Why reminiscing will be good for your sex life

if you want great sex, revisit memories of the best sex you had with your partner and talk about it, says sex and relationships expert Esther Perel

by Psychologies

couple happy

I’ve been with my partner for eight years and for a long time now he has been complaining that we don’t have enough sex. Every time we try to talk about it we end up arguing, which just makes me feel more distant from him and less inclined to want to have sex. I know this situation is damaging our relationship and I desperately want to find a solution, but I just don’t know how to make things better. I’m at a loss as to what to do to get both our relationship and our sex life back on track. Can you help me please?

What do we do when one of us starts avoiding sex? How can we turn around negative anticipation and thoughts  about sex into a more open, curious emotional space? And how do we change the dynamic when one of you is the pursuer and the other one withdraws when pressured? Let me take you into one of my therapy sessions and introduce you to two of my clients – I will call them Claudia and Patrick, and present the process they went through to deal with the problem they had with their sex life: 

Claudia says, ‘Patrick never wants to talk about sex.’ I reply, ‘Claudia, if you want to bring up the topic, please do. If you need to know that he’s “on board” ask him if he’ll join you in the conversation.’ Patrick agrees he’ll participate. Claudia adds, ‘The problem is that we never have sex and he never wants to discuss it either.’

I clarify that perhaps the real problem is that once the discussion is saturated with ‘the problem is that he’, and the words ‘never’ and ‘ever’ are used, it guarantees another sexless night. Let’s turn it around. ‘If sex between the two of you was the way you wanted it be, what would it be like?’ I ask.‘First, it would be integrated into our relationship,’ says Claudia, adding, ‘It would be frequent, fun, healthy, intimate and exclusive.’ Then I ask Patrick the same question. He, too, emphasises frequency, play and exclusiveness.

With just one question, they have already established the beginning of a commonality. There is an immediate mindshift. Clearly, positive associations lead to more positive associations. ‘Can you think of an experience where you felt some of these wonderful sexual qualities?’ I continue. It doesn’t take Patrick long to remember a special situation at the beginning of their relationship. Claudia had flown 3,000km to visit him and he was at the airport eagerly waiting for her arrival. He couldn’t wait to see her: ‘You wore a short skirt, and your hair was up and showed your lovely long neck,’ he said. ‘You were beautiful and had such a radiant smile and I felt an intense rush. I wanted to take you right then and there and make love to you. We drove to my house and we couldn’t wait for our bodies to embrace and meld into one another.’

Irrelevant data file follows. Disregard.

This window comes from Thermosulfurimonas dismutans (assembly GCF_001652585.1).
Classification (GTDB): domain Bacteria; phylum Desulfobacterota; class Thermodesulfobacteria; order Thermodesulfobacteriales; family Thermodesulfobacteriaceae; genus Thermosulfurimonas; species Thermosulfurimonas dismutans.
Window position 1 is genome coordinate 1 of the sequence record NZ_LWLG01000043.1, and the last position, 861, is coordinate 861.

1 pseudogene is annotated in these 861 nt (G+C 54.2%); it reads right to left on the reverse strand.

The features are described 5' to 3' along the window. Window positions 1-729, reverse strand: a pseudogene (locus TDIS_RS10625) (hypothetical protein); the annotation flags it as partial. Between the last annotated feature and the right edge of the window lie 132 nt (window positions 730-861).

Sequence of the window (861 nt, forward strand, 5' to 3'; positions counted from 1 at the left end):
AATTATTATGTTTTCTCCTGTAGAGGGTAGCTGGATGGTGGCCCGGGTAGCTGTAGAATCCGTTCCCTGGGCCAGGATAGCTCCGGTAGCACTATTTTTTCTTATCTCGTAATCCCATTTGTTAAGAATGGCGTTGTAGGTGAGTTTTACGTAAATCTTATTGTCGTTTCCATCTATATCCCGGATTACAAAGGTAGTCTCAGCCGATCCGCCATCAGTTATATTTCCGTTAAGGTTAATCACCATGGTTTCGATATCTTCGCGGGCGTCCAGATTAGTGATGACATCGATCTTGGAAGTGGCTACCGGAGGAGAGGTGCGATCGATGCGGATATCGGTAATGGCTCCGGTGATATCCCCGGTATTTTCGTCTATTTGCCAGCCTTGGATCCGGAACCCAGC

He recalls the intimate bonding. I suggest to Claudia that she closes her eyes while she listens to Patrick’s unfurling memories. I know that she’s seeing the scene as he speaks. So does he. In fact, they’re not only remembering it, they’re reliving it.

When he finishes, Claudia is in tears. ‘I didn’t know you still remembered this. We used to be so close.’

Through the sharing of these intimate experiences, Patrick and Claudia evoke their desires and their loss. They re-sexualise each other, individually and together. Claudia tells of a trip they took to Mexico. They were on the beach, Patrick held her tenderly, she felt completely free and safe, happy to give herself over to him. That day she had her first orgasm. I see through his closed eyes and his facial expressions that he too is right back there with her.

When they both return to the present, they’ve been moved and their senses awakened. Longing has replaced any feelings of blame and frustration. They have momentarily reconnected with the people they once were for each other. Years of bickering about sex are now tamed; the tone in their voice is gentle and soft.

Telling their positive sexual experiences was essential in opening up the possibility for renewed sexual relations. I then asked them about this exercise, and they both said the only problem was that I was in the room. My presence made them feel that the intimate encounter was not exclusive, which they had stated as an important quality of the sex they dream of.

If you’re at a sexual impasse, instead of just discussing the problem, tell each other your wishes and recall ideal moments. One person tells the story and the other listens with their eyes closed, invited back into the erotic world of their partner. Write a list of all the qualities you like in a satisfying sexual relationship. You’ll notice immediately that you’re closer in your desires than you’ve come to believe. Ideal stories of the past will lead to new experiences in the present. Start there.  

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